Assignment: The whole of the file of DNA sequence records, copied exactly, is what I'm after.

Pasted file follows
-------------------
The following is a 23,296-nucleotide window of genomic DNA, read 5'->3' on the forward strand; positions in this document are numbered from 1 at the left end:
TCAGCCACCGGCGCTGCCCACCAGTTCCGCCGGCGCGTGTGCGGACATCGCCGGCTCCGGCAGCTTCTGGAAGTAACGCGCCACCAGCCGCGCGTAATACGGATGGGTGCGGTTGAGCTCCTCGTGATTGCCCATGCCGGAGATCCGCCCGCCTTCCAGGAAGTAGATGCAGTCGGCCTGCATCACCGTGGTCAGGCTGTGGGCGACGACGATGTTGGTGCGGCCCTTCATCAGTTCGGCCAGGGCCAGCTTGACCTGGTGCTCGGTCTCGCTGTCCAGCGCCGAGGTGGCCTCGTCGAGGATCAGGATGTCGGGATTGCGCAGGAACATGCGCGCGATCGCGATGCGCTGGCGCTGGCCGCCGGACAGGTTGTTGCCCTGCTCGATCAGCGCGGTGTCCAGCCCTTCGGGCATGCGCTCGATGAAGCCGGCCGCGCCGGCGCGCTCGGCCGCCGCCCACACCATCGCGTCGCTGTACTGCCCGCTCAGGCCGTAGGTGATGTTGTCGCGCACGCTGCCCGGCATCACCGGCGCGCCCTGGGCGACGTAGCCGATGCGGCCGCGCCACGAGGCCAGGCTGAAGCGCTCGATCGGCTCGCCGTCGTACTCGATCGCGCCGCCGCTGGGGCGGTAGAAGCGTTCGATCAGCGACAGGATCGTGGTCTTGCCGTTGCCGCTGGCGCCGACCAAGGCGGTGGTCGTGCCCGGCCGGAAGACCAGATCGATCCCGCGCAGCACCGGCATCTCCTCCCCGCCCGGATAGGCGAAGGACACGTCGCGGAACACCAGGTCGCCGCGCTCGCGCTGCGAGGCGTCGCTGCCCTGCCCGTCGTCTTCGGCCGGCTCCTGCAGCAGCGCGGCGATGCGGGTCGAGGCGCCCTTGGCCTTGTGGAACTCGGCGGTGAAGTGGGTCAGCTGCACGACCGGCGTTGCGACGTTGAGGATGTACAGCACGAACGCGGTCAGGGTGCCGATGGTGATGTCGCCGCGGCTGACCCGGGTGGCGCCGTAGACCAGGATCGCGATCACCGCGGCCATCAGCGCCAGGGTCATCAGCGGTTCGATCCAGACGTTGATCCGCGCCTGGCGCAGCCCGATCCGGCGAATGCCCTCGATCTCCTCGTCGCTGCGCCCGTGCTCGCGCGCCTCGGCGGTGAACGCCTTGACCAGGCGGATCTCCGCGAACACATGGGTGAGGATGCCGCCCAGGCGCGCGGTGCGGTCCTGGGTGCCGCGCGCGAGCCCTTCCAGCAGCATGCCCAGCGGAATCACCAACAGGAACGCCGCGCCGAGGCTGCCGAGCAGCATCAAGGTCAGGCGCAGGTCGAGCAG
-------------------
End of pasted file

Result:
The following is a 23,296-nucleotide window of genomic DNA, read 5'->3' on the forward strand; positions in this document are numbered from 1 at the left end:
TCAGCCACCGGCGCTGCCCACCAGTTCCGCCGGCGCGTGTGCGGACATCGCCGGCTCCGGCAGCTTCTGGAAGTAACGCGCCACCAGCCGCGCGTAATACGGATGGGTGCGGTTGAGCTCCTCGTGATTGCCCATGCCGGAGATCCGCCCGCCTTCCAGGAAGTAGATGCAGTCGGCCTGCATCACCGTGGTCAGGCTGTGGGCGACGACGATGTTGGTGCGGCCCTTCATCAGTTCGGCCAGGGCCAGCTTGACCTGGTGCTCGGTCTCGCTGTCCAGCGCCGAGGTGGCCTCGTCGAGGATCAGGATGTCGGGATTGCGCAGGAACATGCGCGCGATCGCGATGCGCTGGCGCTGGCCGCCGGACAGGTTGTTGCCCTGCTCGATCAGCGCGGTGTCCAGCCCTTCGGGCATGCGCTCGATGAAGCCGGCCGCGCCGGCGCGCTCGGCCGCCGCCCACACCATCGCGTCGCTGTACTGCCCGCTCAGGCCGTAGGTGATGTTGTCGCGCACGCTGCCCGGCATCACCGGCGCGCCCTGGGCGACGTAGCCGATGCGGCCGCGCCACGAGGCCAGGCTGAAGCGCTCGATCGGCTCGCCGTCGTACTCGATCGCGCCGCCGCTGGGGCGGTAGAAGCGTTCGATCAGCGACAGGATCGTGGTCTTGCCGTTGCCGCTGGCGCCGACCAAGGCGGTGGTCGTGCCCGGCCGGAAGACCAGATCGATCCCGCGCAGCACCGGCATCTCCTCCCCGCCCGGATAGGCGAAGGACACGTCGCGGAACACCAGGTCGCCGCGCTCGCGCTGCGAGGCGTCGCTGCCCTGCCCGTCGTCTTCGGCCGGCTCCTGCAGCAGCGCGGCGATGCGGGTCGAGGCGCCCTTGGCCTTGTGGAACTCGGCGGTGAAGTGGGTCAGCTGCACGACCGGCGTTGCGACGTTGAGGATGTACAGCACGAACGCGGTCAGGGTGCCGATGGTGATGTCGCCGCGGCTGACCCGGGTGGCGCCGTAGACCAGGATCGCGATCACCGCGGCCATCAGCGCCAGGGTCATCAGCGGTTCGATCCAGACGTTGATCCGCGCCTGGCGCAGCCCGATCCGGCGAATGCCCTCGATCTCCTCGTCGCTGCGCCCGTGCTCGCGCGCCTCGGCGGTGAACGCCTTGACCAGGCGGATCTCCGCGAACACATGGGTGAGGATGCCGCCCAGGCGCGCGGTGCGGTCCTGGGTGCCGCGCGCGAGCCCTTCCAGCAGCATGCCCAGCGGAATCACCAACAGGAACGCCGCGCCGAGGCTGCCGAGCAGCATCAAGGTCAGGCGCAGGTCGAGCAG